100 Trucking Safety Meeting Topics and City Driving Tips

truck-accident1I get a lot of email from trucking companies, asking for safety meeting topics and ideas- and I have a bunch of them. In fact, my articles have appeared in hundreds of trucking company newsletters (and have been stolen by dozens of websites). I have answered many of the same questions again and again. I don’t mind though- I love getting email- and it shows that a lot of people are interested in safety. I like safety. In fact, to me, safety is a virtue- a personal value.

Before I give you my 100 safety meeting topic ideas, I thought I’d lay out the top one that everybody seems to overlook the most- and very likely the most important safety skill drivers need to discuss.

rain and traffic

Safe City Driving Tips

Trucking companies, taxi companies, even sales reps- anyone who drives for a living has to put up with city driving daily- heavy traffic, road rage, aggressive drivers and more. What’s worse, nobody teaches on this subject. I have been harping on it for twelve years now, through my Big City Driver articles, and as a columnist for Ten-Four Magazine. So I have a huge arsenal of safety tips, especially when it comes to City Driving.

Ten Keys to Safe City Driving

1. Understand Traffic Waves – When you understand what traffic waves are, you can easily dissolve them.

2. Prevent Traffic Jams – By understanding what causes traffic jams, you can actually prevent them.

3. Stay Calm – It’s easy to stay calm during stressful traffic situations, when you understand what makes you stressful.

4. Do the Math – There’s an easy math system (you can do in your head) that proves that only a few seconds can possibly be saved while driving in a city, so it is therefore pointless to try to hurry.

5. Be Predictable – Sudden movements cause accidents. Steady, predictable movements give others a chance to react.

6. Time Traffic Lights – Timing traffic lights so that you don’t have to stop, will reduce stress and equipment wear.

7. Expect the Expected – Getting cut-off on the highway is so commonplace now, you should really be expecting it.

8. Compensate for the Ignorant – Take pride in the fact that you are one of the few who gets it. Then, you will feel sorry for ignorant drivers, instead of getting mad at them.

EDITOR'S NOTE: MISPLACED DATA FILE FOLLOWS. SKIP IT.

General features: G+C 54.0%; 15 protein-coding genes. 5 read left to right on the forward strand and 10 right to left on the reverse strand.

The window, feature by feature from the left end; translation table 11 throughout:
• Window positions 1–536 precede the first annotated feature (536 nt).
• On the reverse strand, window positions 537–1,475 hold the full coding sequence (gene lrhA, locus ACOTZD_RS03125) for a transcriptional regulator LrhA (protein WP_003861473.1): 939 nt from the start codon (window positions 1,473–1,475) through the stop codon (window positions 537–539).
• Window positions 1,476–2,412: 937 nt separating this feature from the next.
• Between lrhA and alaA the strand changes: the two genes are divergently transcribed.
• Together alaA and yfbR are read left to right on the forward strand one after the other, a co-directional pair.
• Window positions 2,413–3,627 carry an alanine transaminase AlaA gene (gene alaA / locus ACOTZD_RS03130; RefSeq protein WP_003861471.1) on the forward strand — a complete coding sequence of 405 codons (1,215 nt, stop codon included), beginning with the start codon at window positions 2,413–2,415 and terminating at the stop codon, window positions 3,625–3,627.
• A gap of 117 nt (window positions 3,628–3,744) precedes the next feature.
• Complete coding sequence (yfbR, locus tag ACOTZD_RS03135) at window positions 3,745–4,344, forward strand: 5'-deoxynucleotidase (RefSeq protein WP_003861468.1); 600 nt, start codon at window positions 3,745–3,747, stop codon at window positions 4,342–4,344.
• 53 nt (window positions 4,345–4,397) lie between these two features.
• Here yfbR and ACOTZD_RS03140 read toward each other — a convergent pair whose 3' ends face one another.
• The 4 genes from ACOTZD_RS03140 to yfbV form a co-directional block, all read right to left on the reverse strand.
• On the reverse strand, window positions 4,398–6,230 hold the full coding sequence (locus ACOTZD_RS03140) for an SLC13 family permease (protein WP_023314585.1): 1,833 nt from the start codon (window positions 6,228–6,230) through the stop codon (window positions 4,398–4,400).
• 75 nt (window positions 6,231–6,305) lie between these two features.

9. Teach Others – Help spread the word so that everyone will learn to prevent traffic jams, rather than cause them. Everyone who drives, whether it’s a car or a truck, needs to learn how to prevent traffic jams.

10. Make Sure an Accident is Never your Fault – Two simple rules will keep you in the right, every time. Pound these two simple things into your head and you will never have an accident that is your fault.

NOTE: Below is a long list of safety meeting topics. I can’t lay out the whole safety meeting for you- just the topics- unless you want to hire me to come to your next meeting. If you are in the Chicago to Indianapolis area, just email me here. I don’t charge any more than the average truck driver. Or, go here for more info on the Ten Keys to Safe City Driving.

Top 100 Safety Meeting Topics

Whatever safety meeting topic you choose for your next meeting, begin by asking your drivers- how many haven’t had an accident in 20-30 years? Then ask them what their secret is.

  • Wind – the silent killer
  • Speed kills
  • Your CDL is your livelihood- don’t take chances with it
  • How to prevent a jackknife
  • Winter driving
  • Construction season
  • How to the most valuable employee
  • What causes road rage- and how to avoid it
  • The Smith System
  • When to use, and not use your CB
  • Backing safety
  • Stay current on regulations
  • Practice CDL tests
  • How to earn bonuses
  • What is common sense
  • Aggressive driving
  • Prevent forklift accidents
  • Loading dock safety
  • Preventing preventable accidents
  • Holidays and accidents
  • Lumpers- scam or service
  • Courtesy is cool
  • Attitude is aptitude
  • Be the captain- it’s your responsibility in the end

  • Staying healthy on the road- walk a lot, drink water
  • Save time on foot
  • Don’t eat while you drive
  • Plan where you will sleep- in a safe place
  • Save fuel
  • How to get promoted
  • How to get a pay raise
  • Job-hopping- it’s not always greener
  • Plan for your retirement
  • Buy insurance supplements
  • Share some stories
  • Ask drivers for ideas
  • Driver appreciation
  • Surprise bonus checks for safety
  • Give out ham’s or turkeys for the holidays
  • Safe driver awards ceremony
  • Tailgating is stupid
  • How to think positive
  • How to eat cheap on the road
  • Trip planning
  • Cellphone or texting while driving
  • Turn corners without braking
  • Driving in rain
  • Fog
  • Convoy safety and hindrance
  • Don’t drive tired
  • No delivery is worth your life
  • Utilizing the chain of command